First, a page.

Whenever you are working with a document, please consider whether it is current, whether it needs updating, or whether it should perhaps be removed altogether. There are a number of warning signs that you can pay attention to here:
- References to 2.x kernels
- Pointers to SourceForge repositories
- Nothing but typo fixes in the history for several years
- Discussion of pre-Git workflows
The best thing to do, of course, would be to bring the documentation current, adding whatever information is needed. Such work often requires the cooperation of developers familiar with the subsystem in question, of course. Developers are often more than willing to cooperate with people working to improve the documentation when asked nicely, and when their answers are listened to and acted upon.
Some documentation is beyond hope; we occasionally find documents that refer to code that was removed from the kernel long ago, for example. There is surprising resistance to removing obsolete documentation, but we should do that anyway. Extra cruft in our documentation helps nobody.
In cases where there is perhaps some useful information in a badly outdated document, and you are unable to update it, the best thing to do may be to add a warning at the beginning. The following text is recommended:
.. warning :: This document is outdated and in need of attention. Please use this information with caution, and please consider sending patches to update it.
That way, at least our long-suffering readers have been warned that the document may lead them astray.
The old-timers around here will remember the Linux books that showed up on the shelves in the 1990s. They were simply collections of documentation files scrounged from various locations on the net. The books have (mostly) improved since then, but the kernel’s documentation is still mostly built on that model. It is thousands of files, almost each of which was written in isolation from all of the others. We don’t have a coherent body of kernel documentation; we have thousands of individual documents.
We have been trying to improve the situation through the creation of a set of “books” that group documentation for specific readers. These include:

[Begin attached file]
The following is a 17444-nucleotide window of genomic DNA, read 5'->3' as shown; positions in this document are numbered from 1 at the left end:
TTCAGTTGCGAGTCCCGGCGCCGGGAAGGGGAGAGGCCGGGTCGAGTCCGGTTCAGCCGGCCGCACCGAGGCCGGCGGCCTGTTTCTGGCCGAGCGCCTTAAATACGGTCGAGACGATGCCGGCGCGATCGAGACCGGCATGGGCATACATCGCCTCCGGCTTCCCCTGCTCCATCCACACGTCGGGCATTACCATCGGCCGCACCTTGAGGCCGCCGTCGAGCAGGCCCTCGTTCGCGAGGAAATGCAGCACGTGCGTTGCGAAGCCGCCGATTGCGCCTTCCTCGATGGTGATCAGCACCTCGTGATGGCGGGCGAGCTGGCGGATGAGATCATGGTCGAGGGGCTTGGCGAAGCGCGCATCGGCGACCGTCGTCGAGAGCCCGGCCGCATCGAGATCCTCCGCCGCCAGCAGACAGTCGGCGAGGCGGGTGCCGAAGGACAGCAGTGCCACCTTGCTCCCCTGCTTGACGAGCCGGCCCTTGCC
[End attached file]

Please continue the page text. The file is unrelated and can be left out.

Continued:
As well as this book on documentation itself.
Moving documents into the appropriate books is an important task and needs to continue. There are a couple of challenges associated with this work, though. Moving documentation files creates short-term pain for the people who work with those files; they are understandably unenthusiastic about such changes. Usually the case can be made to move a document once; we really don’t want to keep shifting them around, though.
Even when all documents are in the right place, though, we have only managed to turn a big pile into a group of smaller piles. The work of trying to knit all of those documents together into a single whole has not yet begun. If you have bright ideas on how we could proceed on that front, we would be more than happy to hear them.
With the adoption of Sphinx we have much nicer-looking HTML output than we once did. But it could still use a lot of improvement; Donald Knuth and Edward Tufte would be unimpressed. That requires tweaking our stylesheets to create more typographically sound, accessible, and readable output.
Be warned: if you take on this task you are heading into classic bikeshed territory. Expect a lot of opinions and discussion for even relatively obvious changes. That is, alas, the nature of the world we live in.
Non-LaTeX PDF build¶
This is a decidedly nontrivial task for somebody with a lot of time and Python skills. The Sphinx toolchain is relatively small and well contained; it is easy to add to a development system. But building PDF or EPUB output requires installing LaTeX, which is anything but small or well contained. That would be a nice thing to eliminate.
The original hope had been to use the rst2pdf tool (https://rst2pdf.org/) for PDF generation, but it turned out to not be up to the task. Development work on rst2pdf seems to have picked up again in recent times, though, which is a hopeful sign. If a suitably motivated developer were to work with that project to make rst2pdf work with the kernel documentation build, the world would be eternally grateful.
Write more documentation¶
Naturally, there are massive parts of the kernel that are severely underdocumented. If you have the knowledge to document a specific kernel subsystem and the desire to do so, please do not hesitate to do some writing and contribute the result to the kernel. Untold numbers of kernel developers and users will thank you.